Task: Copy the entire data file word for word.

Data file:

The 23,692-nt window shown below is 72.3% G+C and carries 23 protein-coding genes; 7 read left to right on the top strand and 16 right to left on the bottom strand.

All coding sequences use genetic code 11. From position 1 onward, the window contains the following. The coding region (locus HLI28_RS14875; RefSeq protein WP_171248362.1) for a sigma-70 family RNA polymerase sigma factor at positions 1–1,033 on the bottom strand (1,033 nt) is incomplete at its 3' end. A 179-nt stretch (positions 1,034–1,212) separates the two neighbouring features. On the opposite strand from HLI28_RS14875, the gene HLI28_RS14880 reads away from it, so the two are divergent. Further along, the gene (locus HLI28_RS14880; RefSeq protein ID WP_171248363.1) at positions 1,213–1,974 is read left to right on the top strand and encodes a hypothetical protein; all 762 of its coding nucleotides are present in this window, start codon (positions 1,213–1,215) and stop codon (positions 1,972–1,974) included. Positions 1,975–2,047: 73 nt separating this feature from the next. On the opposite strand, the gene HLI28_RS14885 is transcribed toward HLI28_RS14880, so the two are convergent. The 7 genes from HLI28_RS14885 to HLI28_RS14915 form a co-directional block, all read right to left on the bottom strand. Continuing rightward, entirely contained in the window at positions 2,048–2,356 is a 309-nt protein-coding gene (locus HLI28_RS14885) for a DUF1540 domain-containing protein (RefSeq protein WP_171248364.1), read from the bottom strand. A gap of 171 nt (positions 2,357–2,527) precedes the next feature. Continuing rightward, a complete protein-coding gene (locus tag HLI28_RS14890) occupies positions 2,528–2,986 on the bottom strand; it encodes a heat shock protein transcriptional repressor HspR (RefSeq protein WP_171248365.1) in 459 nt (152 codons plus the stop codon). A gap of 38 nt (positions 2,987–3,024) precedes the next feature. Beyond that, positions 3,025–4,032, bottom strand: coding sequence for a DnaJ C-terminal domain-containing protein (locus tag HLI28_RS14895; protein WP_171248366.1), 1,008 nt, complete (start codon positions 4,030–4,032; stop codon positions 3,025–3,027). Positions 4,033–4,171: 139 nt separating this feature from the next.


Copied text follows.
The 23,692-nt window shown below is 72.3% G+C and carries 23 protein-coding genes; 7 read left to right on the top strand and 16 right to left on the bottom strand.

All coding sequences use genetic code 11. From position 1 onward, the window contains the following. The coding region (locus HLI28_RS14875; RefSeq protein WP_171248362.1) for a sigma-70 family RNA polymerase sigma factor at positions 1–1,033 on the bottom strand (1,033 nt) is incomplete at its 3' end. A 179-nt stretch (positions 1,034–1,212) separates the two neighbouring features. On the opposite strand from HLI28_RS14875, the gene HLI28_RS14880 reads away from it, so the two are divergent. Further along, the gene (locus HLI28_RS14880; RefSeq protein ID WP_171248363.1) at positions 1,213–1,974 is read left to right on the top strand and encodes a hypothetical protein; all 762 of its coding nucleotides are present in this window, start codon (positions 1,213–1,215) and stop codon (positions 1,972–1,974) included. Positions 1,975–2,047: 73 nt separating this feature from the next. On the opposite strand, the gene HLI28_RS14885 is transcribed toward HLI28_RS14880, so the two are convergent. The 7 genes from HLI28_RS14885 to HLI28_RS14915 form a co-directional block, all read right to left on the bottom strand. Continuing rightward, entirely contained in the window at positions 2,048–2,356 is a 309-nt protein-coding gene (locus HLI28_RS14885) for a DUF1540 domain-containing protein (RefSeq protein WP_171248364.1), read from the bottom strand. A gap of 171 nt (positions 2,357–2,527) precedes the next feature. Continuing rightward, a complete protein-coding gene (locus tag HLI28_RS14890) occupies positions 2,528–2,986 on the bottom strand; it encodes a heat shock protein transcriptional repressor HspR (RefSeq protein WP_171248365.1) in 459 nt (152 codons plus the stop codon). A gap of 38 nt (positions 2,987–3,024) precedes the next feature. Beyond that, positions 3,025–4,032, bottom strand: coding sequence for a DnaJ C-terminal domain-containing protein (locus tag HLI28_RS14895; protein WP_171248366.1), 1,008 nt, complete (start codon positions 4,030–4,032; stop codon positions 3,025–3,027). Positions 4,033–4,171: 139 nt separating this feature from the next.